Friday, February 17, 2012
Day 15 ~ One Year, One Nose
Frankincense (boswellia carterii)
Frankincense is one of my favorite scents. It is possible that I hold in such high esteem as it was the first thing I smelled upon stepping into church, back when I was a child and far too young to understand what religion was. I remember the silence of church, the hollow sound of a cough in a pew across the aisle, the almost supernaturally loud rustling of the priest's robes and how his hand smelled of shaving cologne, but what I remember best is the scent of the church itself. A combination of perfumes, hairspray and cologne dominated by the ever present scent of frankincense.
Olibanum, a much fancier sounding name for frankincense, comes in many shades and tonalities of scent -- some are more warm and resinous, others sharp and pitchy with high lemon notes, some with almost floral qualities. My favorite way to use frankincense is to blend a number of different varieties from different sources; it seems a more rounded, layered and character ridden version of frankincense is created this way -- and then I drop this mixture by drops onto a burning charcoal until the room is filled with incense smoke.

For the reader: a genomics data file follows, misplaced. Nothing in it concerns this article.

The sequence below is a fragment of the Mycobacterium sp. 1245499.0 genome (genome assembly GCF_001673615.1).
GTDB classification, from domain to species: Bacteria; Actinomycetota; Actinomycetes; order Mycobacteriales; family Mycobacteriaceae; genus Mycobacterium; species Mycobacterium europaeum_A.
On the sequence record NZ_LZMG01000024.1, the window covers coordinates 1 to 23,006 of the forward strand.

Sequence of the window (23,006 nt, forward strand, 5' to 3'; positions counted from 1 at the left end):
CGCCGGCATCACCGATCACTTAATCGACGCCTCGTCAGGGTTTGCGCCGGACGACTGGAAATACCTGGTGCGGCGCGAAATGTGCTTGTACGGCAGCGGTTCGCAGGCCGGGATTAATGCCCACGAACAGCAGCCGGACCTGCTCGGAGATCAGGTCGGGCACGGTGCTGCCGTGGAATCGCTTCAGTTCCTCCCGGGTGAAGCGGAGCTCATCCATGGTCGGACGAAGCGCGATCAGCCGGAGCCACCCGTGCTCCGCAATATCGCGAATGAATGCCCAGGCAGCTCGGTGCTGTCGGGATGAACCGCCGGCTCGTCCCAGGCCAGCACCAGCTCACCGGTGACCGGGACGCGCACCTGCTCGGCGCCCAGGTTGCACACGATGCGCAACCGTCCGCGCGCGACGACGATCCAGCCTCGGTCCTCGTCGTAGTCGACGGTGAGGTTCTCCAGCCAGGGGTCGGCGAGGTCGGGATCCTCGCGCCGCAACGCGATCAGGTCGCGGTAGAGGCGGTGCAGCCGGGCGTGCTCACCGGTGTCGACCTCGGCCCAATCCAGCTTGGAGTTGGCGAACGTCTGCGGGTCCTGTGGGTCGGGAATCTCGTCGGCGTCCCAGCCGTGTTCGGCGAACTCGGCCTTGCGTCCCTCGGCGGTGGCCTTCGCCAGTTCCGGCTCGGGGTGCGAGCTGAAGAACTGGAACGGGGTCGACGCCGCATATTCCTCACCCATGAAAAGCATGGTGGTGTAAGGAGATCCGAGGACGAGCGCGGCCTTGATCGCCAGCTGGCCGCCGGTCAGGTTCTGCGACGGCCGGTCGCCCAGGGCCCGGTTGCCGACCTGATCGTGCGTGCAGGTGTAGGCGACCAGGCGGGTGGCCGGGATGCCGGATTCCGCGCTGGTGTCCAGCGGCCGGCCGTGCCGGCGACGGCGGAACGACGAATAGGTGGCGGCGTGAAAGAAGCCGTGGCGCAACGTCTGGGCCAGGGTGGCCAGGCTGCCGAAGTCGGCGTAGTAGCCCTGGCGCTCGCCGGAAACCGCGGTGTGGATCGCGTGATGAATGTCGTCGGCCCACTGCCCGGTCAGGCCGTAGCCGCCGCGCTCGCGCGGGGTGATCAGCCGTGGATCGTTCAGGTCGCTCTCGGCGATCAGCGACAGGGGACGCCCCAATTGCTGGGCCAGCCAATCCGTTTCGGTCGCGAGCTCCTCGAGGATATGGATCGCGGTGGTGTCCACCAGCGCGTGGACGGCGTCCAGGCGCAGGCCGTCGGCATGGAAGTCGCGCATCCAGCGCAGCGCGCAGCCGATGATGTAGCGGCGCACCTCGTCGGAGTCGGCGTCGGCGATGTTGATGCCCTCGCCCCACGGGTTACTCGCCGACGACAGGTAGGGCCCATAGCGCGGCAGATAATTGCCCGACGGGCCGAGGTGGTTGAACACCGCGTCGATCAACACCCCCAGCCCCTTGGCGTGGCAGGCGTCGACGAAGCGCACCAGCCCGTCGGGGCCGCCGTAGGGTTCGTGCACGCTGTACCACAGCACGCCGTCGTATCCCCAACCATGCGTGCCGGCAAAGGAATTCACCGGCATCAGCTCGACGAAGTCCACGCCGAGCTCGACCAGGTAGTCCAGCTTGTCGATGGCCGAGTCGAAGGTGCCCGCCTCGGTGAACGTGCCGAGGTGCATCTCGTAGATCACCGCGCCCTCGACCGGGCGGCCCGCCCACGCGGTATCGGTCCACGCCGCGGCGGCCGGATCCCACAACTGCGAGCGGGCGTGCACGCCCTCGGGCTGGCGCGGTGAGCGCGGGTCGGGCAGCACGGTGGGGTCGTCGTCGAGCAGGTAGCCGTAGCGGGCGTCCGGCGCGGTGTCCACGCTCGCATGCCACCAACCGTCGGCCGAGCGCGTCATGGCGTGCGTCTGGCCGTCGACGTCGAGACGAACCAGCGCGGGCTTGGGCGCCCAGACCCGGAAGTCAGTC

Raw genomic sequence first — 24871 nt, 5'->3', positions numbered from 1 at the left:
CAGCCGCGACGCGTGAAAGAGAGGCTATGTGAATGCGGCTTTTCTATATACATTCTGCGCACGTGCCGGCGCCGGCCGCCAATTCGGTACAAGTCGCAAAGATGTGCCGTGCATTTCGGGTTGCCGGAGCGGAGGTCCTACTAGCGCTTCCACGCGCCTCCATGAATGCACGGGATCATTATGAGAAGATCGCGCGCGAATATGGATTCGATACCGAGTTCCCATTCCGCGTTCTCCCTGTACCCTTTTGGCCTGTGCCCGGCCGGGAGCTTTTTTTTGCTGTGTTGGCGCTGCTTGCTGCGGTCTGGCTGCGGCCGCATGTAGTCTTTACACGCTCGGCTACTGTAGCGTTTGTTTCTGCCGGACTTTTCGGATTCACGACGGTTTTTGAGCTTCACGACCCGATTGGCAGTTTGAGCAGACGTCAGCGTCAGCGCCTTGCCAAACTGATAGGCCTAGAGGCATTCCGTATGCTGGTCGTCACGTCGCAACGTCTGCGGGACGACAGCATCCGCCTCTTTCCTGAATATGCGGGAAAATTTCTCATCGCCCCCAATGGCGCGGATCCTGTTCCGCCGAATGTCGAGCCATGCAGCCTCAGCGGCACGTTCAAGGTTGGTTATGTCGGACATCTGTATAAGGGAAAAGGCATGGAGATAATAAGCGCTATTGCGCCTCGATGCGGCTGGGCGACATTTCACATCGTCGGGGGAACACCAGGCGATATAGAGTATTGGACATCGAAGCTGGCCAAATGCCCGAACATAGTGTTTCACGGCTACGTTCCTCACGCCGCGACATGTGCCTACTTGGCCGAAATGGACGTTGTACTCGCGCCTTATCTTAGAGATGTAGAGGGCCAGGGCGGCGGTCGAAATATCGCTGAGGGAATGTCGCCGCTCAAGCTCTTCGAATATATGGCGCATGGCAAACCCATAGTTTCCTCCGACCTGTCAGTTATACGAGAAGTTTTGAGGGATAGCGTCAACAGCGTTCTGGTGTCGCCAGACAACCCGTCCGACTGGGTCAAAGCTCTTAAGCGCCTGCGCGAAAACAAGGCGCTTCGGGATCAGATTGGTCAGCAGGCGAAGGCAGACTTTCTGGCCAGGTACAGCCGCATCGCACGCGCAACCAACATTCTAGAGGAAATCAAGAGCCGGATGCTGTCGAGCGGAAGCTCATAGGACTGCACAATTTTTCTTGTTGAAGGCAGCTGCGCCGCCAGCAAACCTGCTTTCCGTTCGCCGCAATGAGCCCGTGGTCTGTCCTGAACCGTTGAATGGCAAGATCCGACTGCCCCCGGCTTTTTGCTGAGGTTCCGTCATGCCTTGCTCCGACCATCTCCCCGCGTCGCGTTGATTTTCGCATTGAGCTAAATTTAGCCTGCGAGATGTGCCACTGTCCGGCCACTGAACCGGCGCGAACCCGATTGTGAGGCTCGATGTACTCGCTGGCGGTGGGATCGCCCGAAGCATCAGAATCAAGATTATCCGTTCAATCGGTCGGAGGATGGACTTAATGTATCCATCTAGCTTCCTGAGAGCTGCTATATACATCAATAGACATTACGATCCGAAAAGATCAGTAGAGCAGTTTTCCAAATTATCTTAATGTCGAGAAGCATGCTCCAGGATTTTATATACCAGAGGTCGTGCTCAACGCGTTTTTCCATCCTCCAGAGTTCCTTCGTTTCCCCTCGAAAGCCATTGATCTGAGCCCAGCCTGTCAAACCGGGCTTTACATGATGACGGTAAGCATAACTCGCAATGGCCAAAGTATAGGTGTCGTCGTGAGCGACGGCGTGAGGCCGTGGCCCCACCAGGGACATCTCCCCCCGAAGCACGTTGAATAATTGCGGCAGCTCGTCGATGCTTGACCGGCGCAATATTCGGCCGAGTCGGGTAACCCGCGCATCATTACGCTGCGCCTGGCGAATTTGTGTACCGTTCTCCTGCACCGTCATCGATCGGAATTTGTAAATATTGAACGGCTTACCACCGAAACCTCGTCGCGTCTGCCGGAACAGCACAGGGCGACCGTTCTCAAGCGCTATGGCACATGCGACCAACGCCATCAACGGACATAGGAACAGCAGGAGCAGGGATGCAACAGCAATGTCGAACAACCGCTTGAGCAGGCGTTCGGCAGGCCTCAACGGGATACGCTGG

I evaluated frankincense carterii in a 10% dilution. One thing I always try to do when evaluating is to assign a color to the essence I'm smelling. This isn't as easy for me as it is for others as a few perfumers I know assign color immediately, and for me it's something that comes later when I'm really thinking about what color that smell was. They smell the color before their brain attempts to translate what they smell into words. And given that describing scent is a bit like rubbing your stomach and patting your head at the same time, perhaps color descriptors are a more direct way to project what you 'get' when you attempt to share your scent observations. Anyway. On a scent strip the olibanum comes off musty, bitter, resinous, aldyhydic (ha), a bit like solvent, then as it burns off the strip I begin to pick up on fruity notes (peaches? apricots?), the scent becomes tart, sweet, more warm resinous and dry, a bit woody.
The tenacity of this particular olibanum, even at 10%, was decent. At 30 minutes there was a distinctively woody, tart, resinous tonality with lots of green notes; at 1 hour it changed completely, exhibiting tones of orange mustiness (like an orange turning to moldiness) with background notes of woody greenness; at 24 hours all that was left was a fruity coolness (like chilled pit fruit) and a distinct soapiness.
Oh, and it's color is aqua.